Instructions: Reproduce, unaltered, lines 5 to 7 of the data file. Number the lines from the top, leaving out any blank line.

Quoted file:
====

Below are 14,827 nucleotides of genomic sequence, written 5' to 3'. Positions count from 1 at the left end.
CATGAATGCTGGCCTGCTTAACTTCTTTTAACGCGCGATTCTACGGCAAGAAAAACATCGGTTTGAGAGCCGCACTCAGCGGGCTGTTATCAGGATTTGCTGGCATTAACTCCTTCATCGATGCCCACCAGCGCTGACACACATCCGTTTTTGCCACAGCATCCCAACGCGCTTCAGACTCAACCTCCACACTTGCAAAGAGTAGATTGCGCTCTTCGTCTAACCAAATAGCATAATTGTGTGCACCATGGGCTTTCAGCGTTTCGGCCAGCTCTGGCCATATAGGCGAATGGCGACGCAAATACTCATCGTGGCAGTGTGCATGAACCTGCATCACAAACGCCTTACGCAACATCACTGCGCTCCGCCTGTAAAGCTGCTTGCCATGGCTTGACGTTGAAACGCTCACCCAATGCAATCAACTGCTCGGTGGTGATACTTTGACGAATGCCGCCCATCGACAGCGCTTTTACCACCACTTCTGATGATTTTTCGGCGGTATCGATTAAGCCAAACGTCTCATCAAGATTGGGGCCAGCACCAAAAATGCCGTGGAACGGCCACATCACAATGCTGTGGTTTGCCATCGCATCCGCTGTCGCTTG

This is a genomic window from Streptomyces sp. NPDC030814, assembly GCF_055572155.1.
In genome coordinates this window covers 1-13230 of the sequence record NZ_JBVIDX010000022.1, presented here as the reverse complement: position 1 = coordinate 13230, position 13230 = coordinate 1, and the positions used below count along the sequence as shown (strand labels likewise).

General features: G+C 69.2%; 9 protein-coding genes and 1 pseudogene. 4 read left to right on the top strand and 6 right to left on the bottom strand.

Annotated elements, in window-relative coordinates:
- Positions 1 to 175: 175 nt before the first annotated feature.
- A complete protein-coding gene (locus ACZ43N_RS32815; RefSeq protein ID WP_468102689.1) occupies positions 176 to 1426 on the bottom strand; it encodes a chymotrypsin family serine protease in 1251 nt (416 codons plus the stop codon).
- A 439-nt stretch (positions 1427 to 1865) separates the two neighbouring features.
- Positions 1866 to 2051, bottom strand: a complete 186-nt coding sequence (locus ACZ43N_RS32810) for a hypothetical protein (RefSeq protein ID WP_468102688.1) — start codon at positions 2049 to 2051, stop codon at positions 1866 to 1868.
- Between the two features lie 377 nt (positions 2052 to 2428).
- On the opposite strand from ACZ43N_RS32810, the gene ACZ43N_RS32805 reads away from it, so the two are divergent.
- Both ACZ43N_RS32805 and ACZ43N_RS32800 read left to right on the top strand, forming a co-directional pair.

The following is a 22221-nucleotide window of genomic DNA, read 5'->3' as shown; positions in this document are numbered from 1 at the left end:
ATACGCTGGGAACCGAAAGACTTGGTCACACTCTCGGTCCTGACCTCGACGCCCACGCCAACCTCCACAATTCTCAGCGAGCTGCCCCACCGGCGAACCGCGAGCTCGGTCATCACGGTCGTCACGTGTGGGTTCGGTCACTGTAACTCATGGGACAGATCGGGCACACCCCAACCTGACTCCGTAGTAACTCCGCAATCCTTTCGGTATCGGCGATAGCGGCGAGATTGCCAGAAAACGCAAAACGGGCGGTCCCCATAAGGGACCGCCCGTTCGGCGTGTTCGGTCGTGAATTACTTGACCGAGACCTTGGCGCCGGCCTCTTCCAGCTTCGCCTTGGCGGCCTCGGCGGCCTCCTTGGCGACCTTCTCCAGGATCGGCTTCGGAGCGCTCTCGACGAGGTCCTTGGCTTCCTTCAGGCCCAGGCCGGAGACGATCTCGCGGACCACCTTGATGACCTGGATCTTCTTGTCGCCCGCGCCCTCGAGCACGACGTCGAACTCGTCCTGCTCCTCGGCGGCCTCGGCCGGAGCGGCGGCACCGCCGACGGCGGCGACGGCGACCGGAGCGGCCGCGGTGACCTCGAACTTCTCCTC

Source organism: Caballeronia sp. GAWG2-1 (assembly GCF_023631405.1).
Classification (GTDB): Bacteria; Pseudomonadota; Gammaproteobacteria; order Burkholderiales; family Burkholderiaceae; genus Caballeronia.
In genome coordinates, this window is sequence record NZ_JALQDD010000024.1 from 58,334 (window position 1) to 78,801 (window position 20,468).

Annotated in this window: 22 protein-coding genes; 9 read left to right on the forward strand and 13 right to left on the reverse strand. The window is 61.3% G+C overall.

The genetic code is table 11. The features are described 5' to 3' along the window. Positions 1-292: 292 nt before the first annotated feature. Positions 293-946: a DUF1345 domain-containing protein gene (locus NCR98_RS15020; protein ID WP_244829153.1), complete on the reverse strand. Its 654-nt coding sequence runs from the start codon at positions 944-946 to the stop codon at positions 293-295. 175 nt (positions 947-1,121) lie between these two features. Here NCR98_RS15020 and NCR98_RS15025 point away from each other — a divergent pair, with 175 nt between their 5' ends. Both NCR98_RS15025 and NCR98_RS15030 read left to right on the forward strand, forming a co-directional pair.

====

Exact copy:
General features: G+C 69.2%; 9 protein-coding genes and 1 pseudogene. 4 read left to right on the top strand and 6 right to left on the bottom strand.

Annotated elements, in window-relative coordinates:
- Positions 1 to 175: 175 nt before the first annotated feature.